This was Abbott and Costello’s second movie, but the first where they got top billing. They were big stars on radio, and had been big stars in vaudeville, and with this picture they became big movie stars. It was a huge hit, one of the top-grossing films of 1941. And it’s really not much of a movie … in movie terms. But if you look at it as a vaudeville show, it’s damn good.
There are really three parts to it, shown episodically. Least important is the “plot,” which is pathetic, starring two handsome second bananas, one a square joe, the other a spoiled millionaire playboy who is only in the army because his dad thinks it will make a man out of him. Both want to make time with a B-list studio contract player whose name is now as obscure as the two rivals. Naturally the cad reforms himself—with absolutely no reason to do so except that the plot requires it. You can easily snooze through these parts.
The second element is the musical interludes starring Patty, Maxene, and Laverne, the incomparable Andrews Sisters! They give A&C some serious competition for your attention, doing four numbers including “Boogie Woogie Bugle Boy.” The audience we saw it with at the Million Dollar Theater broke into enthusiastic applause at the end of that one. (Something I hadn’t realized: Those gals could dance! Just watch them stepping out as they sing “BWBB.”) They also do a terrible number called “You’re a Lucky Man, Mr. Smith,” which extols the virtues of the good ol’ US of A in a way more suited to a government recruiting film than a motion picture that seeks to entertain. But the whole movie is like that. Since it was made before Pearl Harbor I had thought it might be a little less relentlessly patriotic than the movies of the next four years, but I’d forgotten that it was the time of the first peacetime draft—the whole reason the picture was made, apparently—and the studios wanted to help out by showing what a grand, hilarious time you’d have in the army, with the Andrews Sisters serenading you every evening, lots of high-quality jitterbugging, and pretty hostesses passing out free cigarettes! C’mon, guys, join up! It’s only for a year! Except, of course, in the event a real war breaks out …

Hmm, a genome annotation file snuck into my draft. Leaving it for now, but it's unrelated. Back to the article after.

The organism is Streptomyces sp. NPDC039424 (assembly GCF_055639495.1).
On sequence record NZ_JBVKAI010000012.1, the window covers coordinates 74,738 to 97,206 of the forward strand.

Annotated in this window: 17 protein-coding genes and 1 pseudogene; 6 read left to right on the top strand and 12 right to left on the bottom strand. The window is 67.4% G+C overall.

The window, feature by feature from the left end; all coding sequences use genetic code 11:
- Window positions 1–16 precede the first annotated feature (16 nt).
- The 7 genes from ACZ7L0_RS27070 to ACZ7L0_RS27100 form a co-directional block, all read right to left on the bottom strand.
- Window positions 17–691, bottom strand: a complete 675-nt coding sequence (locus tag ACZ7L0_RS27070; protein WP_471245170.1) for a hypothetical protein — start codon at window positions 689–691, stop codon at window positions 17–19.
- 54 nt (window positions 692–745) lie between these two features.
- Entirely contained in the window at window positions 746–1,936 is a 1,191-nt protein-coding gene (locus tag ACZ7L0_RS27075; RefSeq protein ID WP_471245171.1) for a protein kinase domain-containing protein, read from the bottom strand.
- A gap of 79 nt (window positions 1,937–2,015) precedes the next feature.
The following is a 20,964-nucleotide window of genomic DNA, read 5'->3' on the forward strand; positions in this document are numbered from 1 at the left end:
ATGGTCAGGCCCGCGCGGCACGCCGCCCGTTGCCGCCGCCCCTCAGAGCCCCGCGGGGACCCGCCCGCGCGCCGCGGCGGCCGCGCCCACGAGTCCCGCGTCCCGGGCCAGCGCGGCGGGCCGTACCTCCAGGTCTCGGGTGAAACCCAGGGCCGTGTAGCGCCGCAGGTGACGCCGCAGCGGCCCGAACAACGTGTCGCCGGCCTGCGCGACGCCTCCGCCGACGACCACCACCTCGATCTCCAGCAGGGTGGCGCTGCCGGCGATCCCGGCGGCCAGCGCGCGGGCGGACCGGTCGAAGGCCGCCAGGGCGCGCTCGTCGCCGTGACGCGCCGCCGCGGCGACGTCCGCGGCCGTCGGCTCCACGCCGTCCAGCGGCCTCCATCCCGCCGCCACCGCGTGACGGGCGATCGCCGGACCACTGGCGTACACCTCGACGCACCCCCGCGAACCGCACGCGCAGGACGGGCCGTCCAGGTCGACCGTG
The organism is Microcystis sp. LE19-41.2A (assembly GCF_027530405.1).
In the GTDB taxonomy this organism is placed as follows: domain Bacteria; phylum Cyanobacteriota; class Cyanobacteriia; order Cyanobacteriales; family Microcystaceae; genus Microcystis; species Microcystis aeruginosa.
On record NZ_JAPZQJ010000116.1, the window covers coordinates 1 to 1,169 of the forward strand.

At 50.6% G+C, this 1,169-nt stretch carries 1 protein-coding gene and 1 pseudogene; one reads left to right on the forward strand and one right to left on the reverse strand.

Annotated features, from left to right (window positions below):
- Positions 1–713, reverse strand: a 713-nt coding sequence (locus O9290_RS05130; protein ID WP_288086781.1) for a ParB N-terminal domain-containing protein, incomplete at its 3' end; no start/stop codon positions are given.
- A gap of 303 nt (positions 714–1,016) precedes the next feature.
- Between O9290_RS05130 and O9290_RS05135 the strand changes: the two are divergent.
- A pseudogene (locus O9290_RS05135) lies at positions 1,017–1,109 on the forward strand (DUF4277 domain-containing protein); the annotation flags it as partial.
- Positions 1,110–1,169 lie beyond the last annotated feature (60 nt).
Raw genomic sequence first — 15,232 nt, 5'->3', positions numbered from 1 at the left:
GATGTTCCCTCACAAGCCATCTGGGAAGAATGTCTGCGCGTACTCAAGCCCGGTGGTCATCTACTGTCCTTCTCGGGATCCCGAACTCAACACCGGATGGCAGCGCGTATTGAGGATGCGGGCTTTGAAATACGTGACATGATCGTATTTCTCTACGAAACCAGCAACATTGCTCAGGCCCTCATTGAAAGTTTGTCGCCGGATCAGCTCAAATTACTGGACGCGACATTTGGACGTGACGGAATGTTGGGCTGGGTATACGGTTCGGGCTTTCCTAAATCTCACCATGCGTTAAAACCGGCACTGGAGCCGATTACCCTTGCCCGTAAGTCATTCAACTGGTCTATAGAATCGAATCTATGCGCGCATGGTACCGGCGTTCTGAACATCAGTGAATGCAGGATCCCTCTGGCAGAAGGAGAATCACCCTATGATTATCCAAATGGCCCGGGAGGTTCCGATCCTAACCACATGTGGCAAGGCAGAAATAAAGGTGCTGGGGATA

You’ve probably figured out that the third element is A&C, who reprise some of their best radio and vaudeville routines, integrated into what little story is here, and do a considerable amount of improvising. They are brilliant as usual. “Hey, loan me fifty dollars.” “All I got is forty.” “Well, give me the forty and you can owe me ten. Now, here’s the forty you loaned me. Now you only owe me ten. Give it to me.” And it gets wackier from there.
There are some passages intended to show our military might, with wave after wave of planes passing over, and hundreds of tanks rolling by. It’s rather heartbreaking, looking at those pathetic World War One tanks. Pretty soon they would be facing Rommel’s Panzer divisions in North Africa, where they might as well have been made out of tin foil and armed with BB guns. Lots of American boys roasted alive in those death traps.